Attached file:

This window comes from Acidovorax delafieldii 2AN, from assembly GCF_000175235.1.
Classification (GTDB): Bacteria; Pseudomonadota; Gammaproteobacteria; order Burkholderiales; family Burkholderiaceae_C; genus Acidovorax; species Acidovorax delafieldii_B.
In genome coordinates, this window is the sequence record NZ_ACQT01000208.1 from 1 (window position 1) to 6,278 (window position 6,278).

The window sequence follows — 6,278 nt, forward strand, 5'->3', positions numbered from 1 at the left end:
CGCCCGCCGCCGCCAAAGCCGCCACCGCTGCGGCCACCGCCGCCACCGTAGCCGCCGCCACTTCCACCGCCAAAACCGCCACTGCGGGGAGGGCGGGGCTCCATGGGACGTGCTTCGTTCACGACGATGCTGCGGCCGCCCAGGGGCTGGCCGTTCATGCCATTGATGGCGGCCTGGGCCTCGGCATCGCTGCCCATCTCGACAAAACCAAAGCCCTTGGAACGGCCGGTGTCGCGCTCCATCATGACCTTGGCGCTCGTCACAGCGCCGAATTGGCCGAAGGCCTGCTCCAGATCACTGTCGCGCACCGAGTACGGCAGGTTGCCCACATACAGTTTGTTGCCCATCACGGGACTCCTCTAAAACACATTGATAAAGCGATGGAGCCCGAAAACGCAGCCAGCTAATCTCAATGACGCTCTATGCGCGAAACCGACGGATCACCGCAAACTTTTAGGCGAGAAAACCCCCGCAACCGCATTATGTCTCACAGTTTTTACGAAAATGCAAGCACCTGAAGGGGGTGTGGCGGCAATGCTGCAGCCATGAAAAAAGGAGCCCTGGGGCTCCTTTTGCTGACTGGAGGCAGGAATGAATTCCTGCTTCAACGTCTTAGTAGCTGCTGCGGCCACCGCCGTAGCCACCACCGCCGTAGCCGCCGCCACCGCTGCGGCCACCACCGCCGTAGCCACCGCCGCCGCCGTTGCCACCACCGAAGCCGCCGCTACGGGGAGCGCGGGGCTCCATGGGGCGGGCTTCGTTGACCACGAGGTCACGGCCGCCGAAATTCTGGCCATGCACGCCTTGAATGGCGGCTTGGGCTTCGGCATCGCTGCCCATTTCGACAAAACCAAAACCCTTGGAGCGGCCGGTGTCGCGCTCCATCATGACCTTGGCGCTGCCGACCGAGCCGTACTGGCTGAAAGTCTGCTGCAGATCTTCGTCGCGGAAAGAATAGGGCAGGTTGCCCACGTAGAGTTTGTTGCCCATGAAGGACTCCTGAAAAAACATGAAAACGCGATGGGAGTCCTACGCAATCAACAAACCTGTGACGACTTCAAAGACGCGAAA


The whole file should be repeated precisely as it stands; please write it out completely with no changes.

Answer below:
This window comes from Acidovorax delafieldii 2AN, from assembly GCF_000175235.1.
Classification (GTDB): Bacteria; Pseudomonadota; Gammaproteobacteria; order Burkholderiales; family Burkholderiaceae_C; genus Acidovorax; species Acidovorax delafieldii_B.
In genome coordinates, this window is the sequence record NZ_ACQT01000208.1 from 1 (window position 1) to 6,278 (window position 6,278).

The window sequence follows — 6,278 nt, forward strand, 5'->3', positions numbered from 1 at the left end:
CGCCCGCCGCCGCCAAAGCCGCCACCGCTGCGGCCACCGCCGCCACCGTAGCCGCCGCCACTTCCACCGCCAAAACCGCCACTGCGGGGAGGGCGGGGCTCCATGGGACGTGCTTCGTTCACGACGATGCTGCGGCCGCCCAGGGGCTGGCCGTTCATGCCATTGATGGCGGCCTGGGCCTCGGCATCGCTGCCCATCTCGACAAAACCAAAGCCCTTGGAACGGCCGGTGTCGCGCTCCATCATGACCTTGGCGCTCGTCACAGCGCCGAATTGGCCGAAGGCCTGCTCCAGATCACTGTCGCGCACCGAGTACGGCAGGTTGCCCACATACAGTTTGTTGCCCATCACGGGACTCCTCTAAAACACATTGATAAAGCGATGGAGCCCGAAAACGCAGCCAGCTAATCTCAATGACGCTCTATGCGCGAAACCGACGGATCACCGCAAACTTTTAGGCGAGAAAACCCCCGCAACCGCATTATGTCTCACAGTTTTTACGAAAATGCAAGCACCTGAAGGGGGTGTGGCGGCAATGCTGCAGCCATGAAAAAAGGAGCCCTGGGGCTCCTTTTGCTGACTGGAGGCAGGAATGAATTCCTGCTTCAACGTCTTAGTAGCTGCTGCGGCCACCGCCGTAGCCACCACCGCCGTAGCCGCCGCCACCGCTGCGGCCACCACCGCCGTAGCCACCGCCGCCGCCGTTGCCACCACCGAAGCCGCCGCTACGGGGAGCGCGGGGCTCCATGGGGCGGGCTTCGTTGACCACGAGGTCACGGCCGCCGAAATTCTGGCCATGCACGCCTTGAATGGCGGCTTGGGCTTCGGCATCGCTGCCCATTTCGACAAAACCAAAACCCTTGGAGCGGCCGGTGTCGCGCTCCATCATGACCTTGGCGCTGCCGACCGAGCCGTACTGGCTGAAAGTCTGCTGCAGATCTTCGTCGCGGAAAGAATAGGGCAGGTTGCCCACGTAGAGTTTGTTGCCCATGAAGGACTCCTGAAAAAACATGAAAACGCGATGGGAGTCCTACGCAATCAACAAACCTGTGACGACTTCAAAGACGCGAAA